Ethnic Pantry: Malaysia

Ethnic Pantry: Malaysia

Before exploring any ethnic cuisine in your own kitchen, it's essential to have a well-stocked pantry.

Here we'll describe some of the some key ingredients to keep in your Malaysian pantry. You can find most of these items at your local Asian grocer or from an online gourmet retailer.

To start, you'll need several varieties of noodles, including wide rice noodles and round egg noodles.

These noodles usually come dried, and you may need to soak or parboil them before cooking.

The round egg noodles resemble spaghetti, and the wide rice noodles may come in sheets, which you'll need to cut into noodles.

In terms of produce, some essentials include galangal, lemongrass, water spinach, kaffir lime leaves and Thai chiles.

Galangal looks a little like ginger but has a peppery, citrus aroma. You can usually find galangal fresh or frozen.

Lemongrass has a strong citrus flavor and can be found fresh in whole stalks or frozen. Be sure to throw away the root end of the woody stalk as well as the outer leaf.

Water spinach, which has a very delicate flavor, is perfect for stir-fries. Buy it fresh and wash the leaves carefully.

Kaffir lime leaves impart an amazingly fragrant citrus flavor to any dish, especially stir-fries. Try to get them fresh if you can, but don't worry if you can't find them - frozen kaffir lime leaves are perfectly acceptable.

Thai chiles, otherwise known as Thai bird peppers, are intensely hot little peppers. They are elongated and thin, usually only an inch or so in length. If you can't find Thai chiles, you can substitute 1/4 of a Scotch bonnet for a whole Thai chile.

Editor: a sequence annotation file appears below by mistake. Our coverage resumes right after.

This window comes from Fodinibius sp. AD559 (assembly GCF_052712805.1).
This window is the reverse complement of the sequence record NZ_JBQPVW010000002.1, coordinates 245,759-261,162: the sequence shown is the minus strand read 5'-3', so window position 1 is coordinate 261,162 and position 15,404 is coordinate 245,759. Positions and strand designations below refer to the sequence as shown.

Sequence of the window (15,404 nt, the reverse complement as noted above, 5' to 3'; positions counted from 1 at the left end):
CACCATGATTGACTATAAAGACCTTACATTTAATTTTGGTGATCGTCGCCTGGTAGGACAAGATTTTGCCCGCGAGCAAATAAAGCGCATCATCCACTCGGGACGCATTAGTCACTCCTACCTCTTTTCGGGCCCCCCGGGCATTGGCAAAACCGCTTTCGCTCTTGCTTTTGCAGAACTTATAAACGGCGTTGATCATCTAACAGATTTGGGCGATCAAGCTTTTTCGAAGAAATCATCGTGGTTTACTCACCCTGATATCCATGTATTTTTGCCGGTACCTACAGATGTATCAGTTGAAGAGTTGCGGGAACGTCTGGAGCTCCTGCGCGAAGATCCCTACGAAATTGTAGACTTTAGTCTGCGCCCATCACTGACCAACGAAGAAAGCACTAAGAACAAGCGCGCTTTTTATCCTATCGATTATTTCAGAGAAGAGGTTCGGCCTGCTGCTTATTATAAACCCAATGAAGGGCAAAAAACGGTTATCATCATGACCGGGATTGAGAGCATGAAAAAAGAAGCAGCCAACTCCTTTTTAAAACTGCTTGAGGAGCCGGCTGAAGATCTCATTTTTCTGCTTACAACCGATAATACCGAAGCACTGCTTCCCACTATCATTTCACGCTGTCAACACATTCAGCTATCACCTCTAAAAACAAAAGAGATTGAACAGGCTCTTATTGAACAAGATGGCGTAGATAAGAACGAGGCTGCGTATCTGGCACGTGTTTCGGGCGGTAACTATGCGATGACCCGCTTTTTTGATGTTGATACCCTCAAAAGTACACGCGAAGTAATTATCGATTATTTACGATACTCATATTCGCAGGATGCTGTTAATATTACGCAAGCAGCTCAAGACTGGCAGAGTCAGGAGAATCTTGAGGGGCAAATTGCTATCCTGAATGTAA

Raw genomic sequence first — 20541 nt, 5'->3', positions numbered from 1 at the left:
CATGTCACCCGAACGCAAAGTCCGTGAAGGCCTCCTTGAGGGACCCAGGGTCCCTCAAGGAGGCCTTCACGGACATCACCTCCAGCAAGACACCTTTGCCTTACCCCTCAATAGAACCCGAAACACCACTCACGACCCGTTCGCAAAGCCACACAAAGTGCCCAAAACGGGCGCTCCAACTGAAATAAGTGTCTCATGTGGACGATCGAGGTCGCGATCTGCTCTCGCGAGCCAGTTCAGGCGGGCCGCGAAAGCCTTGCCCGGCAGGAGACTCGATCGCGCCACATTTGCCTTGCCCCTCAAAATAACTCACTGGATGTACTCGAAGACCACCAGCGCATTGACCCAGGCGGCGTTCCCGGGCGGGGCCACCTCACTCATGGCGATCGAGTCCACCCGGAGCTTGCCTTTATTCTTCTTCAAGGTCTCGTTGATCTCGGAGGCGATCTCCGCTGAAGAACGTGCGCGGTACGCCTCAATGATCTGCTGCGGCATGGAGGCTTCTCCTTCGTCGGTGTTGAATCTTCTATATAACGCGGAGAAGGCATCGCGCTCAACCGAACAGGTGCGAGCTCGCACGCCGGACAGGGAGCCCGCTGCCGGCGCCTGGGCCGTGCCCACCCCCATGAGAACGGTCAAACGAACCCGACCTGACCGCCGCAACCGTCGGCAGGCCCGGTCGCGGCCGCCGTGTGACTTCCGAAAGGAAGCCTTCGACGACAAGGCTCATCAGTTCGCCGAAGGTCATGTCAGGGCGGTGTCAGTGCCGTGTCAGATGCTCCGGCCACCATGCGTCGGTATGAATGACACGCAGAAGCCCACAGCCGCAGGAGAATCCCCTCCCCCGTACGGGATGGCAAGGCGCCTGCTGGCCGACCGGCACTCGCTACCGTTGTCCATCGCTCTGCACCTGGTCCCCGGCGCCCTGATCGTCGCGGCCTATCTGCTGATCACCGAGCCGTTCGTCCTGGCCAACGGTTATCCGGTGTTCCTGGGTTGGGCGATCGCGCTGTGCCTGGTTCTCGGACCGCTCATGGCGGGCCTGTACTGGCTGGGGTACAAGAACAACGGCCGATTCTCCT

Some other important Malaysian ingredients include tamarind concentrate, pandan leaves, kecap manis, tempeh and tofu.

Tamarind concentrate or paste can be found in jars in most Asian markets. Tamarind imparts a sour flavor and is used frequently in curries and chutneys.

Pandan leaves, otherwise known as screwpine, are often available fresh or dried. These leaves add a piney nuance to dishes.

Kecap manis is an Indonesian sweet soy sauce, sweetened by palm sugar. In addition to kecap manis, dark soy sauce is common in Malaysian dishes.

Tempeh is a formed cake made from whole or chopped fermented soybeans. It can be used in stir-fries or in stews and curries. Tempeh is crunchy and a little dense.

Tofu comes in many degrees of firmness, but firm tofu holds up the best in stir-fries. Tofu is available in the refrigerated section of just about any grocery store. Fried tofu can often substitute in Malaysian recipes that call for fried dough.

To achieve the most authentic flavors when cooking Malaysian cuisine, it's well worth it to seek out these unique ingredients.

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